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Human Rights

Eolus supports internationally recognized conventions on human rights and labor standards and has zero tolerance for child labor, forced labor or human trafficking. Our work in this area is aligned with the OECD Guidelines for Multinational Enterprises, the UN Guiding Principles on Business and Human Rights, the Universal Declaration of Human Rights, and the Ten Principles of the UN Global Compact, which is the world’s largest corporate sustainability initiative. Based on these, we have a Code of Conduct and policies that guide our approach to human rights.

As a company, it is our responsibility to respect human rights and have processes to identify potential and actual risks, as well as to avoid causing, contributing to, or being linked to human rights violations through our business relationships. This applies both to the Eolus’ own operations and to our supply chain.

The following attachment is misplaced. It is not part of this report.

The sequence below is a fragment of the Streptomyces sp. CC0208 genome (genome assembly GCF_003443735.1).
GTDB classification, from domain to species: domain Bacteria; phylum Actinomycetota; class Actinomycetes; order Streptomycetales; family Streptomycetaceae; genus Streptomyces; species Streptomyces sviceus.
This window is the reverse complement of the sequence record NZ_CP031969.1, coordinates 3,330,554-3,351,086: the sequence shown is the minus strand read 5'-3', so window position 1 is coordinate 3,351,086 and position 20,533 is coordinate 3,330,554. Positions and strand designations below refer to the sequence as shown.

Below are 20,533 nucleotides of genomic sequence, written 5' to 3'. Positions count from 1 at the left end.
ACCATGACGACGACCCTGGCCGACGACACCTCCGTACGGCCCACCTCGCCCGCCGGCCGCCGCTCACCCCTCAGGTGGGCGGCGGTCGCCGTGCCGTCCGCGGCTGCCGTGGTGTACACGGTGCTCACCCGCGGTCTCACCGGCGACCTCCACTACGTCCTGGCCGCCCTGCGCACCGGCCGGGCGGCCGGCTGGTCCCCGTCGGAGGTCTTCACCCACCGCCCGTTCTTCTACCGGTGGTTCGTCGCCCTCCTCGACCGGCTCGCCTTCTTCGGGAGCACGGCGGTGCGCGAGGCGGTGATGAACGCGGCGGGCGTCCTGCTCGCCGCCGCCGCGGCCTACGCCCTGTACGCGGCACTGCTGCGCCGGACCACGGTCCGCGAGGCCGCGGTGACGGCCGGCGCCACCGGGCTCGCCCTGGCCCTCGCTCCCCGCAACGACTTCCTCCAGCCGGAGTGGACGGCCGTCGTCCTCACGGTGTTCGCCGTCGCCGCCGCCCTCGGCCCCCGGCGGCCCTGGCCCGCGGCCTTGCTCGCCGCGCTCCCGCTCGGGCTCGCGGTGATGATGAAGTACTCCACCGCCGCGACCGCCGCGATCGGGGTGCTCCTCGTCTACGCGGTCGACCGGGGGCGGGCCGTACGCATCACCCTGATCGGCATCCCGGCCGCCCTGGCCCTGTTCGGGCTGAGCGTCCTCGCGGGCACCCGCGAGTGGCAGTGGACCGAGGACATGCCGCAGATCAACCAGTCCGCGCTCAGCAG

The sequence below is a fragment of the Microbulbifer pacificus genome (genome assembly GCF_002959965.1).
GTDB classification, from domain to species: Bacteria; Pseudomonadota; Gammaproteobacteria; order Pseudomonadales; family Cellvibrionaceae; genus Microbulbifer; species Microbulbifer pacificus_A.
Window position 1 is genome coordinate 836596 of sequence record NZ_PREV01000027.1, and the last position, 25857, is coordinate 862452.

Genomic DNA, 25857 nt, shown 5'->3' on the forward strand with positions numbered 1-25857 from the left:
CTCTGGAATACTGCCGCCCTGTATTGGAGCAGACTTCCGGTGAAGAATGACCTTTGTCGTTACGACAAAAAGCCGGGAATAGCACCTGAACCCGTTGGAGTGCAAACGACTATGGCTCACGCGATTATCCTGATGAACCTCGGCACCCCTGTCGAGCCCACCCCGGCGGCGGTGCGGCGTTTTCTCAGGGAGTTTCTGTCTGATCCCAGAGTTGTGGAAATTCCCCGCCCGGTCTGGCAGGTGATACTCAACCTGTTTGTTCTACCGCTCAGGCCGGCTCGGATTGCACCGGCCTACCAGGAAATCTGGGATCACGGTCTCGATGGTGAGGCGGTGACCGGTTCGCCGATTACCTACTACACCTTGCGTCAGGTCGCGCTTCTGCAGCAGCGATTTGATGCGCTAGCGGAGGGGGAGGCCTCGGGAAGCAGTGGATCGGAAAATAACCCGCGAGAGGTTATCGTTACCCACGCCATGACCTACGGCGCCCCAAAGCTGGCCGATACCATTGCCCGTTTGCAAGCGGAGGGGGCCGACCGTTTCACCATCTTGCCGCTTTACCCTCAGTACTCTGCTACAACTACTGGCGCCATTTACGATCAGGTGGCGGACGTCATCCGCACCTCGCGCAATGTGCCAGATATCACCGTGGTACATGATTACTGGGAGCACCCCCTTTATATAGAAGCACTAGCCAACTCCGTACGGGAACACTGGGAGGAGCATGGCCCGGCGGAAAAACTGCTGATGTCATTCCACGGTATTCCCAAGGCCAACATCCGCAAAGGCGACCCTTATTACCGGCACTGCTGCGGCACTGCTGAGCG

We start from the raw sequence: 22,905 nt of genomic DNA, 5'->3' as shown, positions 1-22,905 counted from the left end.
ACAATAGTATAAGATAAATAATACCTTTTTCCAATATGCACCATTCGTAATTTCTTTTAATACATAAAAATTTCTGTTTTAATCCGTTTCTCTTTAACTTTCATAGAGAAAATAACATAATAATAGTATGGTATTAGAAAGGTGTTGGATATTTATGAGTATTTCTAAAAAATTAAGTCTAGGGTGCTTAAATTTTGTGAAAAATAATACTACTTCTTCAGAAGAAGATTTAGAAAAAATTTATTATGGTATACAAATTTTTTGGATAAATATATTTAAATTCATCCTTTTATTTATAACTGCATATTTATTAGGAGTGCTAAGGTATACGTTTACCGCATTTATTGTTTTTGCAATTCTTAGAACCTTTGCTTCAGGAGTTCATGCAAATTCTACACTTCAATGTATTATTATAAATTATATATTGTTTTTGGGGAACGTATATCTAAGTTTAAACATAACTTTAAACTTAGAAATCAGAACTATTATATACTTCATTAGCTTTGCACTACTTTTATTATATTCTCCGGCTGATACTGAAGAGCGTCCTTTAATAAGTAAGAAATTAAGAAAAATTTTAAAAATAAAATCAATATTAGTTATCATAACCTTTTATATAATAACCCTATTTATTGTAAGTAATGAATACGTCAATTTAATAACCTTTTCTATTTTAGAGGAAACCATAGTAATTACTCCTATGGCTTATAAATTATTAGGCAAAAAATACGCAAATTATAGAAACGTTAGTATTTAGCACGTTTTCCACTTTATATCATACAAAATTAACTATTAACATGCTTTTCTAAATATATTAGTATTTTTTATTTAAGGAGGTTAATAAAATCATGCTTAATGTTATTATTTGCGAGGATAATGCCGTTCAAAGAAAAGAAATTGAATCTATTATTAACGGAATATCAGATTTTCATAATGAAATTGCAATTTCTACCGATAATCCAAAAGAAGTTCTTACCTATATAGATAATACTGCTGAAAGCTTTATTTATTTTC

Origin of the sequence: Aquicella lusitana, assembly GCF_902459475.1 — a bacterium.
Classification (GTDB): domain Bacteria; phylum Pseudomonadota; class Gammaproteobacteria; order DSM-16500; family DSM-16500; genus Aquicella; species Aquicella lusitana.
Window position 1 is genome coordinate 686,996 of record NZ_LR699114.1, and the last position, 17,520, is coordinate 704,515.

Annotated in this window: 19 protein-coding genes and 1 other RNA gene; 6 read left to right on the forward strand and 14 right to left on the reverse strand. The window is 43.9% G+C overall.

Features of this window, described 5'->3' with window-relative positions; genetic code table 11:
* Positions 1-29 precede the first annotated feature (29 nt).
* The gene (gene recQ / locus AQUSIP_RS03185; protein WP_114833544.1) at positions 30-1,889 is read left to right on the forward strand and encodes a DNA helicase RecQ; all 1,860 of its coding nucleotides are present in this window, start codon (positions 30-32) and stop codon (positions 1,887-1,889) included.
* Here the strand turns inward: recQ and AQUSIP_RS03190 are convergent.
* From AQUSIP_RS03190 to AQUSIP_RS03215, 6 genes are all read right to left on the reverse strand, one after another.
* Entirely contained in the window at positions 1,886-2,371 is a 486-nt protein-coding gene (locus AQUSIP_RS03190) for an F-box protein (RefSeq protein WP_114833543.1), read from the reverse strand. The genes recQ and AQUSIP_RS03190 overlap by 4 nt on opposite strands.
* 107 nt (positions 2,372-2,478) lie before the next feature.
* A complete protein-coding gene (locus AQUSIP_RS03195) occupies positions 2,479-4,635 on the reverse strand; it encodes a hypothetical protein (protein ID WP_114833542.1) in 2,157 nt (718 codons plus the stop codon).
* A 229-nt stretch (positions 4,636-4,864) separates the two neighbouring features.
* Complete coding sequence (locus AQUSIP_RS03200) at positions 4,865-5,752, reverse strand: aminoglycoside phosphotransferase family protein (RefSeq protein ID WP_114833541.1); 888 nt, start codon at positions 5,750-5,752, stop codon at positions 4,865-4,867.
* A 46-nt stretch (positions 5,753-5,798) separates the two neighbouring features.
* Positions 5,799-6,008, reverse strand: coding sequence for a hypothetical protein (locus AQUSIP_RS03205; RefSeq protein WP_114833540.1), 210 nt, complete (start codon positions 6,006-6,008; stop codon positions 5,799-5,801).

Dialogue with Indigenous People in Project Areas

The energy transition must also respect human rights, not least the rights of indigenous peoples, such as the Sámi people. Energy facility permitting is governed by a series of laws and regulations to ensure that the rights of indigenous peoples are respected, and that other community interests are taken into account. Before a permit process can begin, there is a democratic process of consultation, and various studies are also carried out. Eolus has long experience of dialogue with indigenous people who live and work in or close to our project areas and we always strive to initiate dialogue as early as possible.

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